- Otosclerosis is a term derived from 2 words oto means, “of the ear” and sclerosis means, “abnormal hardening of body tissue.” It is a condition that is caused by abnormal bone remodelling in the middle ear which causes hearing loss. Mild to severe hearing disablement is caused by otosclerosis, but it rarely causes total deafness
- Bone-remodelling is a lifelong process where the old bone tissue is replaced by new bone tissue thus there is a continuous renewal of bone tissue. However, in the case of otosclerosis, there is abnormal remodelling of the bone in the middle ear which results in the disruption of the ability of sound to travel from the middle ear to the inner ear resulting in hearing loss
- Almost three million Americans are affected by otosclerosis. It is thought to be inherited in most of the cases. White middle-aged women are most at risk of developing otosclerosis
Causes of otosclerosis
- According to the NIH, otosclerosis is most often caused when one of the bones named stapes is stuck in the middle ear which leads to the immovable bone, thus the sound is not able to travel through the ear and hearing ability diminishes
- The exact reason behind the cause of otosclerosis is still not apparent, but it is believed by scientists that previous measles infection, fractures to the bony tissue surrounding the inner ear, stress or immune disorders may lead to otosclerosis. Otosclerosis also tends to run in families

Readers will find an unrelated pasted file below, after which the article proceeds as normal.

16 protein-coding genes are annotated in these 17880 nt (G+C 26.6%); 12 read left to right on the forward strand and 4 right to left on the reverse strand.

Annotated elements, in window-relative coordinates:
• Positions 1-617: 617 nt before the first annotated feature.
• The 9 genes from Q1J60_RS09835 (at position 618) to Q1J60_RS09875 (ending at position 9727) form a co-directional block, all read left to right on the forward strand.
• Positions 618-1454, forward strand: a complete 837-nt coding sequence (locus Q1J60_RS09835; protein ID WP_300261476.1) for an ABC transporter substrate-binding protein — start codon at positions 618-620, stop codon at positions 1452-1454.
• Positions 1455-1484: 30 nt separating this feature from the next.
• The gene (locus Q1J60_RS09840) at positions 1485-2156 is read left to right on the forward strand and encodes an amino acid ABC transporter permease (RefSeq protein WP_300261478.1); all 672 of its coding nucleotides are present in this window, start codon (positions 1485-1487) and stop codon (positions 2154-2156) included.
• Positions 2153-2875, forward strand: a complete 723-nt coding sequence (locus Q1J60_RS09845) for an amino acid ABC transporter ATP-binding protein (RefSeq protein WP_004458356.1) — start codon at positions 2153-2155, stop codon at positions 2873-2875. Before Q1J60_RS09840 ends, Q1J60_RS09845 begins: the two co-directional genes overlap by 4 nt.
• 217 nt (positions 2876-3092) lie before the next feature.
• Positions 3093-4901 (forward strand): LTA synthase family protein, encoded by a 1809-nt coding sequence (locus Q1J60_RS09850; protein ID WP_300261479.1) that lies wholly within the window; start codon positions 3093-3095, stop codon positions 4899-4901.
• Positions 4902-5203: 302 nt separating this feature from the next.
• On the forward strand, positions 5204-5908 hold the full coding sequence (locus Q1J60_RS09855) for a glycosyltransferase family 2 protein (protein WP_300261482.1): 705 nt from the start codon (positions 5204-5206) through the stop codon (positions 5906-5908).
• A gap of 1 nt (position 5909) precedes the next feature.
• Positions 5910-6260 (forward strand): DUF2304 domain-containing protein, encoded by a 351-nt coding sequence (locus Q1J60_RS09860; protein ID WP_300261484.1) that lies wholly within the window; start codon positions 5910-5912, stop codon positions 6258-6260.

- It's also believed by some researchers that otosclerosis may also be related to three different immune-system cells known as cytokines. When there is a proper balance between these three immune-system cells then it results in proper bone remodelling, but when there is an imbalance in the levels of these three immune-system cells it results in abnormal remodelling of bone which is seen in otosclerosis
Signs and symptoms of otosclerosis
According to cleveland clinic the symptom most commonly shown by people suffering from otosclerosis is hearing loss that happens gradually over time. People suffering from otosclerosis usually observe that they cannot hear whispering or low-pitched/tone sounds. In most cases, people with otosclerosis have hearing loss in both ears and approximately 10 -15% of individuals with otosclerosis have hearing loss in one ear.
Other possible symptoms of otosclerosis include:
- Balance problems
- Ringing in ears (tinnitus)
- Hissing, buzzing or roaring in the ears or head ( that sometimes occurs with hearing loss.)
Management and treatment for otosclerosis
There are two methods of treatment for otosclerosis:
- Hearing aid: this line of treatment is used when there is mild otosclerosis, thus by the use of hearing aids helps to amplify sound, but in most cases surgery is suggested
- Stapedectomy: This is the second line of treatment, it is the surgical way of treating otosclerosis. The surgeon inserted a prosthetic device in the middle ear to bypass the abnormal bone thus allowing the travel of the sound waves in the middle ear, thus resulting in the restoring of hearing ability
Currently, there is no effective drug treatment for otosclerosis right now, although there is hope to identify potential new therapies through ongoing bone-remodelling research.